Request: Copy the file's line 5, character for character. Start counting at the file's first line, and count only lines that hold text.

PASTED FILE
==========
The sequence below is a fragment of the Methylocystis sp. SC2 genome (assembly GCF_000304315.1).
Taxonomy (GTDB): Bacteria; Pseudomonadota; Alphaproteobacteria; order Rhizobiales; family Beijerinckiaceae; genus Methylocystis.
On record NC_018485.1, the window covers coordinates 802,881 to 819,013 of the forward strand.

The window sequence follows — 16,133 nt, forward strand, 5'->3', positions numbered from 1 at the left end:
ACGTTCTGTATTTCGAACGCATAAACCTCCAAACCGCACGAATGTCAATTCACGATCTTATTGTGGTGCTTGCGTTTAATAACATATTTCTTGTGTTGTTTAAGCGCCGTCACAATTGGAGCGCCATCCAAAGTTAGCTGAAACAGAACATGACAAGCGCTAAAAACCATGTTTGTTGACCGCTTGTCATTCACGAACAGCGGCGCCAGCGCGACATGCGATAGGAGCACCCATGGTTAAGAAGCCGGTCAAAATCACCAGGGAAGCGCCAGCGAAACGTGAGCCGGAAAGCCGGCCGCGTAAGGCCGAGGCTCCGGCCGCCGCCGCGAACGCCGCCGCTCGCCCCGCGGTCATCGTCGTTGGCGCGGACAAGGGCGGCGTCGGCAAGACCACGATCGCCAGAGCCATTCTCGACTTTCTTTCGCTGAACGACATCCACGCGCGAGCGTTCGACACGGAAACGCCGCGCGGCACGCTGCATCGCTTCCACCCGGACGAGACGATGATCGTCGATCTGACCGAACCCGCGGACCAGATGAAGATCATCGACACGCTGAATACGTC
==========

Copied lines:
ACGTTCTGTATTTCGAACGCATAAACCTCCAAACCGCACGAATGTCAATTCACGATCTTATTGTGGTGCTTGCGTTTAATAACATATTTCTTGTGTTGTTTAAGCGCCGTCACAATTGGAGCGCCATCCAAAGTTAGCTGAAACAGAACATGACAAGCGCTAAAAACCATGTTTGTTGACCGCTTGTCATTCACGAACAGCGGCGCCAGCGCGACATGCGATAGGAGCACCCATGGTTAAGAAGCCGGTCAAAATCACCAGGGAAGCGCCAGCGAAACGTGAGCCGGAAAGCCGGCCGCGTAAGGCCGAGGCTCCGGCCGCCGCCGCGAACGCCGCCGCTCGCCCCGCGGTCATCGTCGTTGGCGCGGACAAGGGCGGCGTCGGCAAGACCACGATCGCCAGAGCCATTCTCGACTTTCTTTCGCTGAACGACATCCACGCGCGAGCGTTCGACACGGAAACGCCGCGCGGCACGCTGCATCGCTTCCACCCGGACGAGACGATGATCGTCGATCTGACCGAACCCGCGGACCAGATGAAGATCATCGACACGCTGAATACGTC